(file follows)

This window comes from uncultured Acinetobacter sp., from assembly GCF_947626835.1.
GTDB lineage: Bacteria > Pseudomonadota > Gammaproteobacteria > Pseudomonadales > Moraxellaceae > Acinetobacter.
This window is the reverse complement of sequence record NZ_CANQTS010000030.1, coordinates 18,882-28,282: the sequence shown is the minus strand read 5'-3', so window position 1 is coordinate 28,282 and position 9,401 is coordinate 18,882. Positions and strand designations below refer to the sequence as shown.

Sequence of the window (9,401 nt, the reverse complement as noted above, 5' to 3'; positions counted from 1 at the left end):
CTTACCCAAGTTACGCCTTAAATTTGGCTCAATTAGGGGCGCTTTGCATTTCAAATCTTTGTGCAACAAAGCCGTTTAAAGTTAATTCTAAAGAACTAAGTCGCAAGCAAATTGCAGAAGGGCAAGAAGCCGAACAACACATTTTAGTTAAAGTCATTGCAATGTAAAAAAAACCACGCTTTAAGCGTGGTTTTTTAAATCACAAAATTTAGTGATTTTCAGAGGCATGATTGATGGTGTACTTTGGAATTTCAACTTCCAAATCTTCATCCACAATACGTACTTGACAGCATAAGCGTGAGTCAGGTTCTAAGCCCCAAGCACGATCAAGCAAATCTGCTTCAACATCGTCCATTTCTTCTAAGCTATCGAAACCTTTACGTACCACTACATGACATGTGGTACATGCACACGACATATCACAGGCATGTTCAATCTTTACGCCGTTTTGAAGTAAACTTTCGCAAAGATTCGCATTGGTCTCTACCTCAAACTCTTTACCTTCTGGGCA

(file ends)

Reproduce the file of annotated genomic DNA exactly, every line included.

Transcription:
This window comes from uncultured Acinetobacter sp., from assembly GCF_947626835.1.
GTDB lineage: Bacteria > Pseudomonadota > Gammaproteobacteria > Pseudomonadales > Moraxellaceae > Acinetobacter.
This window is the reverse complement of sequence record NZ_CANQTS010000030.1, coordinates 18,882-28,282: the sequence shown is the minus strand read 5'-3', so window position 1 is coordinate 28,282 and position 9,401 is coordinate 18,882. Positions and strand designations below refer to the sequence as shown.

Sequence of the window (9,401 nt, the reverse complement as noted above, 5' to 3'; positions counted from 1 at the left end):
CTTACCCAAGTTACGCCTTAAATTTGGCTCAATTAGGGGCGCTTTGCATTTCAAATCTTTGTGCAACAAAGCCGTTTAAAGTTAATTCTAAAGAACTAAGTCGCAAGCAAATTGCAGAAGGGCAAGAAGCCGAACAACACATTTTAGTTAAAGTCATTGCAATGTAAAAAAAACCACGCTTTAAGCGTGGTTTTTTAAATCACAAAATTTAGTGATTTTCAGAGGCATGATTGATGGTGTACTTTGGAATTTCAACTTCCAAATCTTCATCCACAATACGTACTTGACAGCATAAGCGTGAGTCAGGTTCTAAGCCCCAAGCACGATCAAGCAAATCTGCTTCAACATCGTCCATTTCTTCTAAGCTATCGAAACCTTTACGTACCACTACATGACATGTGGTACATGCACACGACATATCACAGGCATGTTCAATCTTTACGCCGTTTTGAAGTAAACTTTCGCAAAGATTCGCATTGGTCTCTACCTCAAACTCTTTACCTTCTGGGCA